ILO: Flexible working hours enhance the effectiveness
  • 2023-05-04
  • Entrepreneurship Research Center on G20 Economies
  • Edit
  • COVID-19 has accelerated changes in how we work and live. Many of those developments – such as fewer hours at our desks and more flexible working arrangements – not only benefit workers but also economies because they enhance productivity, a recent report from the International Labour Organization (ILO) has found. The Working Time and Work-Life Balance Around the World report confirms previous research that long hours are especially harmful to work-life balance, leading to lower life satisfaction. That said, it also highlights that part-time work can also be a problem when people would like to work longer hours to boost their earnings. Overall, mismatches between workers’ actual hours of work and their preferred hours of work tend to lead to poorer outcomes for physical and mental health.

    The ILO has examined the most common working models and explored what works well and what does not:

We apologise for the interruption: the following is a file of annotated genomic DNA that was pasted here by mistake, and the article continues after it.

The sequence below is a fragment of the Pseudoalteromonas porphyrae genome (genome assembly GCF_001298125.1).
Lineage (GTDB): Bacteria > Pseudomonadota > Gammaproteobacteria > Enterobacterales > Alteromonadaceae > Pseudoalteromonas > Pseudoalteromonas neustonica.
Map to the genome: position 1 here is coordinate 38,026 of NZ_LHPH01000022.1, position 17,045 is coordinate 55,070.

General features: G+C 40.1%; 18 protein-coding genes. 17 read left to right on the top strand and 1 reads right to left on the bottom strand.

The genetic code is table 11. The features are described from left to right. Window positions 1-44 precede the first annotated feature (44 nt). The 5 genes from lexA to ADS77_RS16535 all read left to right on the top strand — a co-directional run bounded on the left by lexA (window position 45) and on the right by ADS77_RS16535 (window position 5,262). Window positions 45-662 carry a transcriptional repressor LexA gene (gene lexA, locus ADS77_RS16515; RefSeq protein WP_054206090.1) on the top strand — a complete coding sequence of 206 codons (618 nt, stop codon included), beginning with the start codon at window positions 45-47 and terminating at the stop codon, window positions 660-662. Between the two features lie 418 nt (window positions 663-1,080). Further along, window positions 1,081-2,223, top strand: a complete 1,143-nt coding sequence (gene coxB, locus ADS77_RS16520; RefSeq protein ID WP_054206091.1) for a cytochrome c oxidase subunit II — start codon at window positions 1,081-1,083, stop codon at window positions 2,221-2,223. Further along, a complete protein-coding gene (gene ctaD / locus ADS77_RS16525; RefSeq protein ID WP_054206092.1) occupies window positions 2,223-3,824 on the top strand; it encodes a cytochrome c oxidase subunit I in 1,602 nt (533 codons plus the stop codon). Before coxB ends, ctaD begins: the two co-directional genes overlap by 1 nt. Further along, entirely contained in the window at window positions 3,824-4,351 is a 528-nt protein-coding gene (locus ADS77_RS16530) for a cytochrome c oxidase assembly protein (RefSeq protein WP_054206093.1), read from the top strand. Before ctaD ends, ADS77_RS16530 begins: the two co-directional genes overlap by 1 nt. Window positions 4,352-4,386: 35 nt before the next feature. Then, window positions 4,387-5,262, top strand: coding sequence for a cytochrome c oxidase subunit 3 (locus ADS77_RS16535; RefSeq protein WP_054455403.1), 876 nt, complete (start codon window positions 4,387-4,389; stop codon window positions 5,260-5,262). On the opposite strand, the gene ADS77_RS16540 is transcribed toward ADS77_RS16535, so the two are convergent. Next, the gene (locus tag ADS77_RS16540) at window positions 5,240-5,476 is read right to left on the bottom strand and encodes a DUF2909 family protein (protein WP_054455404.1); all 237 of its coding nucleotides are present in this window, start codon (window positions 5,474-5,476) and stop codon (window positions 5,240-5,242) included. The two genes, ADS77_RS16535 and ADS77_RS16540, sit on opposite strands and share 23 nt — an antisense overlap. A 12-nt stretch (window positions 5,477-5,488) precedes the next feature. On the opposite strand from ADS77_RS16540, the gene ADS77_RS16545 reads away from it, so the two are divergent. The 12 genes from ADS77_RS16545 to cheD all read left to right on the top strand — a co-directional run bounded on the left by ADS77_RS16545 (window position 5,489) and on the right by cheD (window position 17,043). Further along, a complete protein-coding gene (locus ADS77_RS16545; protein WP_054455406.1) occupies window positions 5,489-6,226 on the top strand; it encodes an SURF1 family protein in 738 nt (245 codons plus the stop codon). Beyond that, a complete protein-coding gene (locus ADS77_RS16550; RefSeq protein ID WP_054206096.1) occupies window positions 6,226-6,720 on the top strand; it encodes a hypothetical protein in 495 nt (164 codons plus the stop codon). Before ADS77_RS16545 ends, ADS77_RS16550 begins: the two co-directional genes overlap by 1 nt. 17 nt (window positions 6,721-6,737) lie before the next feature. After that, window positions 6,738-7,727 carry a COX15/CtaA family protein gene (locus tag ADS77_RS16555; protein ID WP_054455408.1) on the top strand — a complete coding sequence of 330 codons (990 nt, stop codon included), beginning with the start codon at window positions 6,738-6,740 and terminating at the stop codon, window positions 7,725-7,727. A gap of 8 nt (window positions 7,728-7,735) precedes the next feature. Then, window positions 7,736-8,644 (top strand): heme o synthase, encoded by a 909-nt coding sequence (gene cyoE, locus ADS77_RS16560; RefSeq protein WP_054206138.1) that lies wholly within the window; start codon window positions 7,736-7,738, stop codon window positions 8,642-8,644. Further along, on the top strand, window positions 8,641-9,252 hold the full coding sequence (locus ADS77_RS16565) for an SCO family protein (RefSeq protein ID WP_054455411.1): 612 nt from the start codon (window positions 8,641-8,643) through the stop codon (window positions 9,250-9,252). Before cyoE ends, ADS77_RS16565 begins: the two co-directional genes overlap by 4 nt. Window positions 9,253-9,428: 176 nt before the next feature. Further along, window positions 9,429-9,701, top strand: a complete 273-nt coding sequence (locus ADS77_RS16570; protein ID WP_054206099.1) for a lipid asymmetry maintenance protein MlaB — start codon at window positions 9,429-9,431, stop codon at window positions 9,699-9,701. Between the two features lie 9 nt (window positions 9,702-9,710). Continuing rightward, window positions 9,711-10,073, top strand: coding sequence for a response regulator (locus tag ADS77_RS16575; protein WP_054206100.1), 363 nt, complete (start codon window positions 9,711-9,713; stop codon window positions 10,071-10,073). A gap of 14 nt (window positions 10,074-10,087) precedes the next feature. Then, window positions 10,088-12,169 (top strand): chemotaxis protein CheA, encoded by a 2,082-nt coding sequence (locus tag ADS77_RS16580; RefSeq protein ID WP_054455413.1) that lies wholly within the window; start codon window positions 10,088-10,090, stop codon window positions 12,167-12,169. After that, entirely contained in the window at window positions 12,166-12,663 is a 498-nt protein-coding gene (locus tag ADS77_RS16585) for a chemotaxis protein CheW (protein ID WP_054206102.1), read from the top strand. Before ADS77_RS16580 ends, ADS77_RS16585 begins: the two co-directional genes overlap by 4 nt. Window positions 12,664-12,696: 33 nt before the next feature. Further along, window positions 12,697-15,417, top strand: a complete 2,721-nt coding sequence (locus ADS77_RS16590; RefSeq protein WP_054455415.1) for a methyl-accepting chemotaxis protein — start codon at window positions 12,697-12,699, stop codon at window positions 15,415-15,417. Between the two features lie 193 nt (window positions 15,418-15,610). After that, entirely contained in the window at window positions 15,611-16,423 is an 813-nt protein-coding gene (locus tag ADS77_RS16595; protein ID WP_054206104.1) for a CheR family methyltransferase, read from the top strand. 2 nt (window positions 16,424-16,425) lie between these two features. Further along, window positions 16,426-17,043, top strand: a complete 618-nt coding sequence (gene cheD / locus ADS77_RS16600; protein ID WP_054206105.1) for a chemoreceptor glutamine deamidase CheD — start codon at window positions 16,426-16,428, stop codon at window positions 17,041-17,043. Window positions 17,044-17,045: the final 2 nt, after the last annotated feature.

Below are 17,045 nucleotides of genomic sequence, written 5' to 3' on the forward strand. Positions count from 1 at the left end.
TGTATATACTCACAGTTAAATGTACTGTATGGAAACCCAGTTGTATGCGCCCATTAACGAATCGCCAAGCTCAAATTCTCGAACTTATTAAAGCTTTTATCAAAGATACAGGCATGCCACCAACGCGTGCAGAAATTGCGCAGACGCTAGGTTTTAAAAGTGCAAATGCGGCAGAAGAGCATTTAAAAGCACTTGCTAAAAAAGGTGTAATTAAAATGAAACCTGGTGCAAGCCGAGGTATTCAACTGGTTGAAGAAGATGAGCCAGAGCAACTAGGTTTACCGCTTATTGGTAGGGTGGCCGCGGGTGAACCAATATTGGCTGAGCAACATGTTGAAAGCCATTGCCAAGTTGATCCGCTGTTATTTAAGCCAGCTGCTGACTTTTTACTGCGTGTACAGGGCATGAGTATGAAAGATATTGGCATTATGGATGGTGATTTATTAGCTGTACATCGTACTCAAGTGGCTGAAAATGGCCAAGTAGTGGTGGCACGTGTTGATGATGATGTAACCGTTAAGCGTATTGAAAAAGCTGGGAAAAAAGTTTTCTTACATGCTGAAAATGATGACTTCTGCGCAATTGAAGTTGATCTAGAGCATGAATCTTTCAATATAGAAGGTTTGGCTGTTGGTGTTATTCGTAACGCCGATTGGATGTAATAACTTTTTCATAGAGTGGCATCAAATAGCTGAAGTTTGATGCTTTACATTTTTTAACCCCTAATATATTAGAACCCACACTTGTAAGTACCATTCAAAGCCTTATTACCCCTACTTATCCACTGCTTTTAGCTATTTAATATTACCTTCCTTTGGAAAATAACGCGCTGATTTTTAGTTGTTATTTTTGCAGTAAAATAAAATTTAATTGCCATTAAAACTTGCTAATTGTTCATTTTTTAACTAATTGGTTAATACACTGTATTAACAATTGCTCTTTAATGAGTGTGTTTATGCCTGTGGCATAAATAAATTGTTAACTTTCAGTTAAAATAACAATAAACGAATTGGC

The standard workweek (8-hour says, five or six days per week) provides stability, but is often too inflexible to allow time for family demands.

    Shift work can provide greater flexibility but may require work during unusual hours, which has been linked to significant health risks and family-life disruptions.

    On-call work – based on highly unpredictable “just-in-time” schedules – can negatively affect workers’ health. Flexible schedules that allow work to be carried out within certain time frames can lead to an optimal work-life balance.

  • Partners

  • Global Health Innovation Center (GHIC)
  • World Intelligent Incubation Network (WIIN)
  • National University of Singapore
  • Canada-China Institute For Business & Development
  • TusPark Research Institute for Innovation
  • Cross-strait Tsinghua Research Institute
  • Tsinghua X-Lab

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